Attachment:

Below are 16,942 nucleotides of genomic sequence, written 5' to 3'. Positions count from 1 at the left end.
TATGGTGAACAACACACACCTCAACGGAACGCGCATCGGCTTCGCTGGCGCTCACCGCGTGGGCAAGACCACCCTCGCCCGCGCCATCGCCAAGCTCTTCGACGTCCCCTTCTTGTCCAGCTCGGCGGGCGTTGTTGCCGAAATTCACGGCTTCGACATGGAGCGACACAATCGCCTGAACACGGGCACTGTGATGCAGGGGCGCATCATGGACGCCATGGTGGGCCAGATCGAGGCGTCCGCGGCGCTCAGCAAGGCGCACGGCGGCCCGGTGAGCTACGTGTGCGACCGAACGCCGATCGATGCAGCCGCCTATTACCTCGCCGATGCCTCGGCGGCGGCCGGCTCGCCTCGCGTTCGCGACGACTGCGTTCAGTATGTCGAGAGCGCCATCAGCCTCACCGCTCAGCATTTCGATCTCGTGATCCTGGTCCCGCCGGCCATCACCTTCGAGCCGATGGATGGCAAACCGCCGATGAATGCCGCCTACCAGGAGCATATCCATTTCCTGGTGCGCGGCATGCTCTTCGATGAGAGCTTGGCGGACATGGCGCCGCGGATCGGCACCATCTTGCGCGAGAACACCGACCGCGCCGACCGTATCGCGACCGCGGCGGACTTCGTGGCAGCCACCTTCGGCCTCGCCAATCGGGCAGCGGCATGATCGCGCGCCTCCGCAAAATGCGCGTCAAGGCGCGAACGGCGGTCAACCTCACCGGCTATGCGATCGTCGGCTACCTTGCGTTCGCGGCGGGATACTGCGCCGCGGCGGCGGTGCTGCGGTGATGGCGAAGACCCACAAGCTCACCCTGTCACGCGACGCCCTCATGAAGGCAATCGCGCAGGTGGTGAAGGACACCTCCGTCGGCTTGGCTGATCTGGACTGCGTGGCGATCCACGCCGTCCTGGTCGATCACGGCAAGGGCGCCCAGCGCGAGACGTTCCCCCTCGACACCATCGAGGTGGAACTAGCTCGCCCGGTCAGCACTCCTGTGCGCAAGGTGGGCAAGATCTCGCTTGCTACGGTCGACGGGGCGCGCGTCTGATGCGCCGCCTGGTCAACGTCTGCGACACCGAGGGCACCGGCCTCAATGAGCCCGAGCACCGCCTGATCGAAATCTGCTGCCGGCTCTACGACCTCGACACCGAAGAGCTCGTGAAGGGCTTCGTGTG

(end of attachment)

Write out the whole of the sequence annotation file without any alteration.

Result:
Below are 16,942 nucleotides of genomic sequence, written 5' to 3'. Positions count from 1 at the left end.
TATGGTGAACAACACACACCTCAACGGAACGCGCATCGGCTTCGCTGGCGCTCACCGCGTGGGCAAGACCACCCTCGCCCGCGCCATCGCCAAGCTCTTCGACGTCCCCTTCTTGTCCAGCTCGGCGGGCGTTGTTGCCGAAATTCACGGCTTCGACATGGAGCGACACAATCGCCTGAACACGGGCACTGTGATGCAGGGGCGCATCATGGACGCCATGGTGGGCCAGATCGAGGCGTCCGCGGCGCTCAGCAAGGCGCACGGCGGCCCGGTGAGCTACGTGTGCGACCGAACGCCGATCGATGCAGCCGCCTATTACCTCGCCGATGCCTCGGCGGCGGCCGGCTCGCCTCGCGTTCGCGACGACTGCGTTCAGTATGTCGAGAGCGCCATCAGCCTCACCGCTCAGCATTTCGATCTCGTGATCCTGGTCCCGCCGGCCATCACCTTCGAGCCGATGGATGGCAAACCGCCGATGAATGCCGCCTACCAGGAGCATATCCATTTCCTGGTGCGCGGCATGCTCTTCGATGAGAGCTTGGCGGACATGGCGCCGCGGATCGGCACCATCTTGCGCGAGAACACCGACCGCGCCGACCGTATCGCGACCGCGGCGGACTTCGTGGCAGCCACCTTCGGCCTCGCCAATCGGGCAGCGGCATGATCGCGCGCCTCCGCAAAATGCGCGTCAAGGCGCGAACGGCGGTCAACCTCACCGGCTATGCGATCGTCGGCTACCTTGCGTTCGCGGCGGGATACTGCGCCGCGGCGGCGGTGCTGCGGTGATGGCGAAGACCCACAAGCTCACCCTGTCACGCGACGCCCTCATGAAGGCAATCGCGCAGGTGGTGAAGGACACCTCCGTCGGCTTGGCTGATCTGGACTGCGTGGCGATCCACGCCGTCCTGGTCGATCACGGCAAGGGCGCCCAGCGCGAGACGTTCCCCCTCGACACCATCGAGGTGGAACTAGCTCGCCCGGTCAGCACTCCTGTGCGCAAGGTGGGCAAGATCTCGCTTGCTACGGTCGACGGGGCGCGCGTCTGATGCGCCGCCTGGTCAACGTCTGCGACACCGAGGGCACCGGCCTCAATGAGCCCGAGCACCGCCTGATCGAAATCTGCTGCCGGCTCTACGACCTCGACACCGAAGAGCTCGTGAAGGGCTTCGTGTG